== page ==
4/05/2013 4:36pm, #41
You are stupid. It must have been a very easy birth for your mother, given that your brain is very small. Your claim was that "You say in your initial post in this thread, that bitcoins are not going to work because they are digital and will be measured against something physical..."
and then you point to this as your proof: The chances of you buying an orange with it at the corner store are very slim—it's just high-tech nerd to high-tech nerd transfers.
That's not an example of the currency being measured against something physical, but of being used to purchase something physical. You do know that currency is supposed to be used to pay for ****, right? You asked me to point to grocers who take gold—it's not that hard given the number of pawn shops in stripmalls next to grocers. The orange example was to point out that for most transactions, bitcoins are useless. Which grocers take bitcoins?
Nope you are a dip **** for believing so. Vulgar is from Vulgare which is common. It is used by dipshits like you to pretend to be better. So the joke is on you.
Yes they do have that... once more, look how long this stuff lasts when things go down hill. I once again refer you to Germany. It will work initially and then break down too.
You do defend fiat money by proxy...
"You so vigorously try to defend a physical reference while history has shown that it can be removed, over time?" That is NOT fiat money. Now of course the problem is that you are such an imbecile that you don't use "physical reference" in the same way twice: in this thread so far you have used it to mean commodity standards for money (e.g., gold), commodities you can buy with money (e.g., oranges) barter goods (e.g., salt, tea) and now it seems you think it means physical currency (cash, coin) regardless of whether it is specie (backed by a commodity) or not.
"Physical reference" cannot mean all those things at once—especially not oranges!
I did not say that they are anything but a proof of concept that it your american dollars could be replaced by a pure digital form. And that it is a logical and very plausible step.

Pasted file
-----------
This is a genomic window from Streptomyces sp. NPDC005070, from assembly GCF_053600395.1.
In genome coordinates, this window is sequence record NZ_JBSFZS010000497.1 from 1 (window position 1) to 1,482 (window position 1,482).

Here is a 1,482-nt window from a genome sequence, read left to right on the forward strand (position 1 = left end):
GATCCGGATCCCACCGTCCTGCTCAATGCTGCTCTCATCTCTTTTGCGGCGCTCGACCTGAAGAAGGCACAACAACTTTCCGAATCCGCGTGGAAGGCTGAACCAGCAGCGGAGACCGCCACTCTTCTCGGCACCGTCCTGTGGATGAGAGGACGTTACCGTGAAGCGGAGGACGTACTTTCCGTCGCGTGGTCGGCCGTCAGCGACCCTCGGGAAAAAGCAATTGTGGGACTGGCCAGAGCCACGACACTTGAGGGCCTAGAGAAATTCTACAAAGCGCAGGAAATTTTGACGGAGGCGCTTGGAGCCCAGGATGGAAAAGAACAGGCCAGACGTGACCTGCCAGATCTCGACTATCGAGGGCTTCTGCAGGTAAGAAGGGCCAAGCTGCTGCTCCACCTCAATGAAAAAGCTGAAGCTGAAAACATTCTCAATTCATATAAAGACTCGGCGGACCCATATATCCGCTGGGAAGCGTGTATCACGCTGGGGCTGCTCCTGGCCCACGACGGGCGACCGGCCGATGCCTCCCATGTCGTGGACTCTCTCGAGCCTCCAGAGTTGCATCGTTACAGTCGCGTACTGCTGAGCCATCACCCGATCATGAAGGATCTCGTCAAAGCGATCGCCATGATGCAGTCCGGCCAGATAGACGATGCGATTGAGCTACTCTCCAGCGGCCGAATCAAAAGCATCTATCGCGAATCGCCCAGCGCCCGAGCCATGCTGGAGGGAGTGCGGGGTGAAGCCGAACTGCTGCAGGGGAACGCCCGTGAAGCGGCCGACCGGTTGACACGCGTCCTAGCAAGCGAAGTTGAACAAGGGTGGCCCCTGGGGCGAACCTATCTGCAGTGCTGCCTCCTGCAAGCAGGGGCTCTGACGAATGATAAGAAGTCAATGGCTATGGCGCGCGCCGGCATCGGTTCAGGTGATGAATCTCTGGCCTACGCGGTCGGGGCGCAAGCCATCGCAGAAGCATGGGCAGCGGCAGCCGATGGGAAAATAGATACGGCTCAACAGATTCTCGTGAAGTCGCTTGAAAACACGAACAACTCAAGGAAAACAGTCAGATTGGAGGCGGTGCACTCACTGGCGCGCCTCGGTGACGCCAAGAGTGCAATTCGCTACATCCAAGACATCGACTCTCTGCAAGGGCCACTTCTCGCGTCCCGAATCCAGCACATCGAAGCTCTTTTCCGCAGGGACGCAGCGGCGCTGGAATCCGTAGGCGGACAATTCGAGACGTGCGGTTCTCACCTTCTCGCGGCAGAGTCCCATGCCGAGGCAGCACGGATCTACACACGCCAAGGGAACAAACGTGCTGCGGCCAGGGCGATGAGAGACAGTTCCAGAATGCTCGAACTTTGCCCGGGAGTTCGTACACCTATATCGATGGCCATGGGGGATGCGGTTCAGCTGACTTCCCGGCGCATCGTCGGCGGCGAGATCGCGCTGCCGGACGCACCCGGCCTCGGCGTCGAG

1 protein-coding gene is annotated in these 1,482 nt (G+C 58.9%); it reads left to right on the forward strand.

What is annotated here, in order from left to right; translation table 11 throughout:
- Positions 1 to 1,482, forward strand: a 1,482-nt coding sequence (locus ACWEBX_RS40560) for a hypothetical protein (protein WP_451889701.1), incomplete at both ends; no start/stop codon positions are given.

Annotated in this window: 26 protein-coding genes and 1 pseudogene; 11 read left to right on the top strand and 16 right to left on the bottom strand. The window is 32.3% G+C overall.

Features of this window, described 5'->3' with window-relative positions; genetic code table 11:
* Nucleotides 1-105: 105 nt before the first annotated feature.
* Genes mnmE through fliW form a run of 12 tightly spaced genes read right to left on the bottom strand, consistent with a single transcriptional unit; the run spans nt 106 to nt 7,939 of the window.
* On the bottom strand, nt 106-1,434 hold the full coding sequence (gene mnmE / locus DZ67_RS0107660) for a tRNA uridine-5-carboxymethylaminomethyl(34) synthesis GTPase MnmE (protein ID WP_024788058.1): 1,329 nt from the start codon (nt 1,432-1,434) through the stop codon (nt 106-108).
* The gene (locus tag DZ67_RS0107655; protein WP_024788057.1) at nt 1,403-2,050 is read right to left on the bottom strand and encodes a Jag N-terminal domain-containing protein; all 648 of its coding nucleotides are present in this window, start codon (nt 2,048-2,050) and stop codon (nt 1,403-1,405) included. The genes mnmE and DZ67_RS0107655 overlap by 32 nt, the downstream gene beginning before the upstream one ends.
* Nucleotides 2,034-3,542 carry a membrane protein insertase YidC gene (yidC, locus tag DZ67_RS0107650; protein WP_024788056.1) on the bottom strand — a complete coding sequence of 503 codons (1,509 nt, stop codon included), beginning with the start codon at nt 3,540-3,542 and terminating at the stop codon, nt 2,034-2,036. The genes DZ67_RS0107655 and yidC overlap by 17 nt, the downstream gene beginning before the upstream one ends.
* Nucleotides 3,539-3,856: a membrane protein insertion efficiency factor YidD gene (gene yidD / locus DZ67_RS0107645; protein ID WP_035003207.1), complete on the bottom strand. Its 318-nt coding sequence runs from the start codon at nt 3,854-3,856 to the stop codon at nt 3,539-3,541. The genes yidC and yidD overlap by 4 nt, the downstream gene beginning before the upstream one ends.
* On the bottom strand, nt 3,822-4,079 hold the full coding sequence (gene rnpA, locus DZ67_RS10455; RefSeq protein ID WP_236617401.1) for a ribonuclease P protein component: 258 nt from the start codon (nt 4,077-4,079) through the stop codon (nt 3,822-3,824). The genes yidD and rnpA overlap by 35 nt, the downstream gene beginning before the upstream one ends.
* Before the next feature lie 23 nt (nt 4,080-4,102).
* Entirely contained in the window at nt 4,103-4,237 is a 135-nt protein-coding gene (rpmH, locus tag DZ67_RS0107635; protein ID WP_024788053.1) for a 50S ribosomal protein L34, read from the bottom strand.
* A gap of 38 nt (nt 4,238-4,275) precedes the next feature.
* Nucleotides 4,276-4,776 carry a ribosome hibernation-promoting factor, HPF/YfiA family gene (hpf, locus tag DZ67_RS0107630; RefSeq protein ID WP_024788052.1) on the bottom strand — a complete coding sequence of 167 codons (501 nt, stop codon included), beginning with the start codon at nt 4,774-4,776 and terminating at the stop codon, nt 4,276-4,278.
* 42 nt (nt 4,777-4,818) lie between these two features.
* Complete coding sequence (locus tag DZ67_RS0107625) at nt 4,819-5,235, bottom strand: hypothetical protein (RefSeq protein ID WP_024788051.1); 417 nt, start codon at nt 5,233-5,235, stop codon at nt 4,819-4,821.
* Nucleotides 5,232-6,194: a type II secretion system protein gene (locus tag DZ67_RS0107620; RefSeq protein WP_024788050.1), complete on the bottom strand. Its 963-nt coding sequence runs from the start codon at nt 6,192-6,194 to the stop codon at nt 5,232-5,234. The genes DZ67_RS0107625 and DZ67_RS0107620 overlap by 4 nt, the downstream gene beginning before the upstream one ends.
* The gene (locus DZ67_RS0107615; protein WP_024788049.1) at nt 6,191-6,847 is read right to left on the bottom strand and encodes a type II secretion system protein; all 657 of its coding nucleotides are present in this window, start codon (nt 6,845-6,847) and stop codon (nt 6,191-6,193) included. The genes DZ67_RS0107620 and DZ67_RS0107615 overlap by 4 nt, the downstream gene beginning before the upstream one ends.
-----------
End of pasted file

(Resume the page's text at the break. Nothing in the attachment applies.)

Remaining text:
*ETA: of course, during hyperinflation money is used a lot. People spend it right away, as it will be worth less tomorrow.
Last edited by Rivington; 4/05/2013 4:53pm at .
4/05/2013 4:50pm, #42
4/05/2013 8:06pm, #43
This guy recently paid his way across the US with nothing but bacon.
Gold, silver, and edible pork are always valuable whether you have "faith" in them or not.
So much for fancy theories.
4/05/2013 8:18pm, #44
I was at an event a few weeks ago that had a "Bacon for titties" booth.
For a flash you got two slices of freshly fried and crispy pieces of bacon.
They went through 50 lbs in one weekend.
4/07/2013 10:16am, #45
I recently registered with the Bitcoin site..but getting set up with TOR and finding the Silk Road URL is something else..
I'd just like to get on the site and check it out for curiosity's sake." If one wants to have a friend one must also want to wage war for him: and to wage war one must be capable of being an enemy." - Fr. Nietzsche 'On The Friend' Thus Spake Zarathustra
4/07/2013 12:02pm, #46
4/07/2013 12:18pm, #47
I honestly don't care so much about the value of a Bitcoin; what interests me is the use of BTC as a distributed, decentralized medium of exchange that doesn't need as many mother-may-I's and related bullshit as traditional currencies.
I have no doubt that Bitcoin is going to get curbstomped by the current informal economic oligarchy, but for me it's like tinkering with watches or restoring old cars... it's a hobby with a utopian cyberpunk appeal; a digital-age, ongoing, economic crossword puzzle.
4/07/2013 1:26pm, #48
If you can generate bitcoins without any real world input,
IE Labor, Product, rare resource, I can't imagine it having a very good end game.
I can see a bitcoin bubble forming easily but at some point it will pop cause its not held up by anything.
However for the time being people are will to exchange real money for bitcoins so what is the harm in generating them?
All though I would be interested in seeing the actual cost of generating a bitcoin IE is it going to even pay the electricity of leaving your computer on overnight.
4/07/2013 2:09pm, #49
You guys are missing the forest for the trees here; the point of Bitcoin is to be the digital equivalent of cash, without the need of banks or government involvement. Think BitTorrent, vs. your shitty cable service's "on demand" programming selection and service.
4/07/2013 2:42pm, #50